GlassKing helps bars, restaurants recycle discarded glass

Above: GlassKing recycles two ten-ton containers of glass bottles each day. Business News | 10 May, 2018 |

Nightclubs, bars and restaurants go through a lot of glass that often ends up in the landfill. 

When Blake King was working for a marketing company in Scottsdale as a nightclub promoter, he saw firsthand how much glass these establishments go through. 

“Seeing the influx of bottles going in and out of the nightclubs, I asked the bartenders, what are you guys doing with this stuff? They said, ‘we just throw it away,’” King said. “So, that was kind of my lightbulb moment to figure out, is there a way to collect this material, but to create a business out of it as well?”  

Video by Jesse A. Millard

King founded GlassKing Recovery and Recycling and his business grew as it partnered with local restaurants. He started working with only six establishments, picking up discarded glass bottles with a pickup truck and milk crates. 

Now, King is working with about 150 restaurants in the Valley.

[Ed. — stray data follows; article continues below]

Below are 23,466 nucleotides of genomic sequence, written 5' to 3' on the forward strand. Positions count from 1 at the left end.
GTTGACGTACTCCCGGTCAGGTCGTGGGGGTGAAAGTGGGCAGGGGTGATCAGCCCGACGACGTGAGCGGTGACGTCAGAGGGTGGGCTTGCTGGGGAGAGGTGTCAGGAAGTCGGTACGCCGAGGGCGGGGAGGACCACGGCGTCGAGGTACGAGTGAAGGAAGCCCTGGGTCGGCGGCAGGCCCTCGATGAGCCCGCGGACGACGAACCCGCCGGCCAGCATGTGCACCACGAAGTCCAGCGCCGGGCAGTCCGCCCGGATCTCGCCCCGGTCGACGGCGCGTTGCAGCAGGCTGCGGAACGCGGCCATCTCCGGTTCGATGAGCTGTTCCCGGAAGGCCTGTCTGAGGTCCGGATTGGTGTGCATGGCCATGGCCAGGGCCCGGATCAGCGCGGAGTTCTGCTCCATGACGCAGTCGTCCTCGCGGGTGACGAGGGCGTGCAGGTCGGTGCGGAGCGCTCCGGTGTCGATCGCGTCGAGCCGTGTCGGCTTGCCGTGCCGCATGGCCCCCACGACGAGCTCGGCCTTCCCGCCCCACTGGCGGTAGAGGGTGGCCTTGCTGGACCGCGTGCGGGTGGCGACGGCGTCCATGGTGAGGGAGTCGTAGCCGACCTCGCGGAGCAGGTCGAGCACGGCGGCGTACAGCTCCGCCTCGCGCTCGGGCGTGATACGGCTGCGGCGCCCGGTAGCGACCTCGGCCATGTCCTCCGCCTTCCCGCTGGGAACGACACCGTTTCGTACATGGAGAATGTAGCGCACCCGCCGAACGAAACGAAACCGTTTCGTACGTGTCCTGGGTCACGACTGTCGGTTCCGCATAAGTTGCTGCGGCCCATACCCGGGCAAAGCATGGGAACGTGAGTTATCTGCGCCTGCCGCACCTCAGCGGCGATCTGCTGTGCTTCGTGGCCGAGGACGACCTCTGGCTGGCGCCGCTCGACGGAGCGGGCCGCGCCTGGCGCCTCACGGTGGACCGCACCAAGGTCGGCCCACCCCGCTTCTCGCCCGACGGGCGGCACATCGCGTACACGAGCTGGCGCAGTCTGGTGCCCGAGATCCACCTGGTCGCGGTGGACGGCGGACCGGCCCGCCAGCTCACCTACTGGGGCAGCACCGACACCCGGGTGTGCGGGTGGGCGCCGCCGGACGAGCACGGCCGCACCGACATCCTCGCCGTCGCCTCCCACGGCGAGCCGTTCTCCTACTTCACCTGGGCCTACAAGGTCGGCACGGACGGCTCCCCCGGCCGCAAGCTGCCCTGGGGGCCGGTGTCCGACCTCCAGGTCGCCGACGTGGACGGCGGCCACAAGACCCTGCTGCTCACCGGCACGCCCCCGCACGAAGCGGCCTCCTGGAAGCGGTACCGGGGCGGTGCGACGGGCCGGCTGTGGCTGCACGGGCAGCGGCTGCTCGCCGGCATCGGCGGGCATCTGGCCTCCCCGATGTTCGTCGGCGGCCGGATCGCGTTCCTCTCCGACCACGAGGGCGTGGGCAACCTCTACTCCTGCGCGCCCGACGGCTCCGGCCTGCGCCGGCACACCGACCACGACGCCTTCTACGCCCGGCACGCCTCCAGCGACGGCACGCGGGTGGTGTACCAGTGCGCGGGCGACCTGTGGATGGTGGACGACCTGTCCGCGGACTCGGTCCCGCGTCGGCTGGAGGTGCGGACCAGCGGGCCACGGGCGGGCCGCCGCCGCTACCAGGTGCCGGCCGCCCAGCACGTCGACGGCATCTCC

“For us, it was an opportunity to work with the owners of the restaurants, but help them accomplish their sustainable goals, which was to recycle more,” King said.  

King said that nine out of ten times when he goes to an establishment, they’re sending glass to the trash.  

He’ll receive un-needed bottles from breweries, used beer and alcohol bottles and a whole lot more to divert from the landfills for reuse.  

King plans to expand his operations into Louisiana later this year.  

He’s also starting to recycle windshields from cars. The GlassKing warehouse is filled with piles of windshields that will eventually be recycled for a variety of uses, such as fiber glass installation, landscaping material and more, he said.  

When King started GlassKing in 2015, it would take his company about four months to fill up a ten-ton container with glass. Now, GlassKing fills two ten-ton containers of bottled glass a day.  

“You can see the impact of working with these local establishments, keeping the program alive, making sure we add more restaurants, sustainable partners,” King said.  

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